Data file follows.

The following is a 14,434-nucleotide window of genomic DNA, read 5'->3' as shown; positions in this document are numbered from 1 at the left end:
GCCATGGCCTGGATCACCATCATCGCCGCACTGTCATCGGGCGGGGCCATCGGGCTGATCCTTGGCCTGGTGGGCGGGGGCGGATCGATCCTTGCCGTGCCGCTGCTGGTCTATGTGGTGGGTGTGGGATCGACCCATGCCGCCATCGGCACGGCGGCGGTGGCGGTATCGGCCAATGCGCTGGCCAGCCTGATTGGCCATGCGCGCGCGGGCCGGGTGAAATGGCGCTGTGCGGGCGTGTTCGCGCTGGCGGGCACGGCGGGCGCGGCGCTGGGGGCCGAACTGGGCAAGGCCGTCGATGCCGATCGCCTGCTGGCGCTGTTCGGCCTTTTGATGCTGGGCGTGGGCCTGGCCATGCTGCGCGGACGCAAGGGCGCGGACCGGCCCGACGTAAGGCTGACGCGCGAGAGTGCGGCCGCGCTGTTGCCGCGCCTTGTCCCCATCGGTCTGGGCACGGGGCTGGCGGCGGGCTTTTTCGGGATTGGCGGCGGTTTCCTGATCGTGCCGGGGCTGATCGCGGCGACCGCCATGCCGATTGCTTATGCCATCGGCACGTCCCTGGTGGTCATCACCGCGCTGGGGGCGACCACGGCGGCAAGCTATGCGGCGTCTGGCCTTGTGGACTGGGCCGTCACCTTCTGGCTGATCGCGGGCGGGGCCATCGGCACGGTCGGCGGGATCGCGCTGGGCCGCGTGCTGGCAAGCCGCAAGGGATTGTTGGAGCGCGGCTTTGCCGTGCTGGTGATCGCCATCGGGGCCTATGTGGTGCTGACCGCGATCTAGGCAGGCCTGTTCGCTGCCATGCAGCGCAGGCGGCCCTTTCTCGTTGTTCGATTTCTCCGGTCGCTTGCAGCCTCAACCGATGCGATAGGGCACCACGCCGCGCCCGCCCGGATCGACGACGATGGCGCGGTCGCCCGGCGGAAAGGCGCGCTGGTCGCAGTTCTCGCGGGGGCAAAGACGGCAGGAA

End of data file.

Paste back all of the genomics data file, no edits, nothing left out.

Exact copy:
The following is a 14,434-nucleotide window of genomic DNA, read 5'->3' as shown; positions in this document are numbered from 1 at the left end:
GCCATGGCCTGGATCACCATCATCGCCGCACTGTCATCGGGCGGGGCCATCGGGCTGATCCTTGGCCTGGTGGGCGGGGGCGGATCGATCCTTGCCGTGCCGCTGCTGGTCTATGTGGTGGGTGTGGGATCGACCCATGCCGCCATCGGCACGGCGGCGGTGGCGGTATCGGCCAATGCGCTGGCCAGCCTGATTGGCCATGCGCGCGCGGGCCGGGTGAAATGGCGCTGTGCGGGCGTGTTCGCGCTGGCGGGCACGGCGGGCGCGGCGCTGGGGGCCGAACTGGGCAAGGCCGTCGATGCCGATCGCCTGCTGGCGCTGTTCGGCCTTTTGATGCTGGGCGTGGGCCTGGCCATGCTGCGCGGACGCAAGGGCGCGGACCGGCCCGACGTAAGGCTGACGCGCGAGAGTGCGGCCGCGCTGTTGCCGCGCCTTGTCCCCATCGGTCTGGGCACGGGGCTGGCGGCGGGCTTTTTCGGGATTGGCGGCGGTTTCCTGATCGTGCCGGGGCTGATCGCGGCGACCGCCATGCCGATTGCTTATGCCATCGGCACGTCCCTGGTGGTCATCACCGCGCTGGGGGCGACCACGGCGGCAAGCTATGCGGCGTCTGGCCTTGTGGACTGGGCCGTCACCTTCTGGCTGATCGCGGGCGGGGCCATCGGCACGGTCGGCGGGATCGCGCTGGGCCGCGTGCTGGCAAGCCGCAAGGGATTGTTGGAGCGCGGCTTTGCCGTGCTGGTGATCGCCATCGGGGCCTATGTGGTGCTGACCGCGATCTAGGCAGGCCTGTTCGCTGCCATGCAGCGCAGGCGGCCCTTTCTCGTTGTTCGATTTCTCCGGTCGCTTGCAGCCTCAACCGATGCGATAGGGCACCACGCCGCGCCCGCCCGGATCGACGACGATGGCGCGGTCGCCCGGCGGAAAGGCGCGCTGGTCGCAGTTCTCGCGGGGGCAAAGACGGCAGGAA